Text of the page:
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Species Lethe eurydice - Eyed Brown - Hodges#4568.3

Eyed Brown - Lethe eurydice MN July - Eyed Brown - Lethe eurydice MN July - Eyed Brown - Lethe eurydice Eyed Brown  - Lethe eurydice Lethe eurydice Lethe eurydice 9047458 Lethe - Lethe eurydice Northern pearly-eye - Lethe anthedon  - Lethe eurydice
Show images of: caterpillars · adults · both
Classification
Kingdom Animalia (Animals)
Phylum Arthropoda (Arthropods)
Subphylum Hexapoda (Hexapods)
Class Insecta (Insects)
Order Lepidoptera (Butterflies and Moths)
Superfamily Papilionoidea (Butterflies and Skippers)
Family Nymphalidae (Brush-footed Butterflies)
Subfamily Satyrinae (Satyrs, Morphos and Owls)
Tribe Satyrini (Alpines, Arctics, Nymphs and Satyrs)
Genus Lethe (Pearly-eyes, Tree Browns, etc.)
Species eurydice (Eyed Brown - Hodges#4568.3)
Hodges Number
4568.3
Numbers
Two subspecies: S. e. eurydice and S. e. fumosus (Smoky Eyed Brown); only the nominate subspecies is found in Canada.
Size
wingspan 38-62 mm, averaging 45 mm
Identification
Adult dorsal: pale brown with 4 submarginal eyespots on the forewing, and 6 on the hindwing. The spots are dark, slightly blurred, pale-bordered, and the lower ones on each wing sometimes have a small white center.
Adult ventral: pale brown with 4 submarginal eyespots on the forewing, and 6 on the hindwing. The spots are much more distinct and always have white centers (the lowest spot has 2). Forewing spots are roughly the same size, touch each other, and a white line encircles all at once. The postmedian line is zigzagged (as opposed to the gently curving line of the Appalachian Brown), and the line has a characteristic inward-pointing tooth.

Larva: green with a dark green dorsal stripe and alternating dark and light green lateral stripes, with green tails. The head is green with red horns and has a red line from the horn to the eyes.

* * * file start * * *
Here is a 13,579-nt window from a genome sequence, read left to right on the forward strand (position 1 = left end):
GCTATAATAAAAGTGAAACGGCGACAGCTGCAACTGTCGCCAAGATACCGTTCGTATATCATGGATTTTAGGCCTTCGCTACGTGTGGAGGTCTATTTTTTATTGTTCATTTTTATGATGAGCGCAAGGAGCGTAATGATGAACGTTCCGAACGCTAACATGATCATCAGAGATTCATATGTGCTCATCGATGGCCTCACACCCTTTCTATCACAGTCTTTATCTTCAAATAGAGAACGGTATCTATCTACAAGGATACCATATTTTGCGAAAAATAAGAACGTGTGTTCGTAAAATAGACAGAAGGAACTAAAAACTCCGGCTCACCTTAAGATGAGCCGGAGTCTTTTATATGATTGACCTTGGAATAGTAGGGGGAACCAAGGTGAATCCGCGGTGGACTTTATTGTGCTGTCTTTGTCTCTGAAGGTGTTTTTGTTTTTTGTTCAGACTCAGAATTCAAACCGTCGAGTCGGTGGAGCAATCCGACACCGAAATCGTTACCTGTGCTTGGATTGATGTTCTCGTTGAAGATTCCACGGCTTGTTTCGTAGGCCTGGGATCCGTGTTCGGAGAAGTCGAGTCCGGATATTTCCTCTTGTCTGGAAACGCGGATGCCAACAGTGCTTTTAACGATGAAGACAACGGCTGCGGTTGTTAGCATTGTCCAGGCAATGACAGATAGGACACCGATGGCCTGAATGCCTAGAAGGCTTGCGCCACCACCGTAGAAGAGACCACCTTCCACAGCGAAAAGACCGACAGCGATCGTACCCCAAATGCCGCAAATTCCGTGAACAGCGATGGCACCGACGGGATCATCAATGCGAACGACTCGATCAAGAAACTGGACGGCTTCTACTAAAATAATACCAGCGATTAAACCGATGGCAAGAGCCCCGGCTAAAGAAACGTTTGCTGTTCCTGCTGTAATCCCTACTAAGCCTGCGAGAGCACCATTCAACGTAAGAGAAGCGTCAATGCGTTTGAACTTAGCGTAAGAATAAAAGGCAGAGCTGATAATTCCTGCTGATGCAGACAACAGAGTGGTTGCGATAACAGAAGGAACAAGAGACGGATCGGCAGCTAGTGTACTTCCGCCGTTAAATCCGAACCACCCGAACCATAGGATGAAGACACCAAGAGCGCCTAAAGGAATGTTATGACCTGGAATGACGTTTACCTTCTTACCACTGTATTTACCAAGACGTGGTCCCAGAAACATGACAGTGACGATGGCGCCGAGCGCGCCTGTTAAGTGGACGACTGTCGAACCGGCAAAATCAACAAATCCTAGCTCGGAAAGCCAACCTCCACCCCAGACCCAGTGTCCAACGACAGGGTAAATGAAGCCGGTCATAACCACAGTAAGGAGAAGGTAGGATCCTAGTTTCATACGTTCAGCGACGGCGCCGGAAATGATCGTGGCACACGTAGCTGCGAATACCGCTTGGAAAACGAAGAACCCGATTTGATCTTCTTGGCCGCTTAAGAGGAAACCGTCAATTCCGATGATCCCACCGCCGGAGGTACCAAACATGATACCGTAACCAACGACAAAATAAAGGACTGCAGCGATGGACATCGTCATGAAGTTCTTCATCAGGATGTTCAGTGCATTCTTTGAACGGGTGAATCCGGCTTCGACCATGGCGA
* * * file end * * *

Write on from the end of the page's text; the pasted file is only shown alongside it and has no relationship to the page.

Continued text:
Range
Uncommon to locally common or abundant from Nova Scotia to Delaware, west to Colorado, north to eastern Alberta.
Habitat
Wet areas such as open sedge meadows, open bogs, cattail marshes, and slow streams containing sedges.
Season
Adults fly from June to September, with highest numbers in July.
Food
Larvae feed on the leaves of sedges: Carex lacustris, C. atherodes, C. lupulina, C. bromoides, C. trichocarpa and C. rostrata. They are often reported to feed on Carex stricta, but in eastern Ontario and western Quebec, single-species stands of this sedge never have colonies of the Eyed Brown, which seems to prefer only broad-leafed sedges.
Adults feed on sap, bird droppings, and occasionally flower nectar.
Life Cycle
Overwinters as a larva. One generation per year.
Remarks
Even where large populations occur in extensive wet areas, the butterflies seldom stray any distance from the larval food plant (sedges). They have a slow weak flight, often alighting on the sedges.
Subspecies fumosus (Smoky Eyed Brown) is of concern in several states. It has The Nature Conservancy Global Rank of G3 - Very rare or local throughout its range or found locally in a restricted range.
See Also
In the Appalachian Brown, the dark line on the underside is gently curved, not zigzagged. Also, the Appalachian Brown is not absolutely restricted to sedge patches, but wanders in small numbers throughout wooded areas, sometimes far from any wet area. Compare images of Eyed Brown and Appalachian Brown dorsal and ventral surfaces.
In the Northern Pearly-Eye, the wing margins are slightly scalloped, and the second eyespot on the forewings is always much smaller (sometimes absent on the upperside). See image of Northern Pearly-Eye.
Print References
(1) (2) (3)
Internet References
Butterflies and Skippers of North America pinned adult images, US distribution map, adult description, larval and adult food, habitat, flight season, habits, conservation (nearctica.com)
Butterflies of Canada pinned adult image, adult and larva description, distribution, similar species, larval food plants, habitat, abundance, flight season, habits (CBIF)
Massachusetts Butterfly Club live adult images and info pertaining to Massachusetts (NABA)
Works Cited
1.Butterflies of the East Coast : An Observer's Guide
Rick Cech, Guy Tudor. 2005. Princeton University Press.
2.Butterflies of North America (Kaufman Focus Guides)
Jim P. Brock, Kenn Kaufman. 2003. Houghton Mifflin Co.
3.Butterflies Through Binoculars: The East
Jeffrey Glassberg. 1999. Oxford University Press.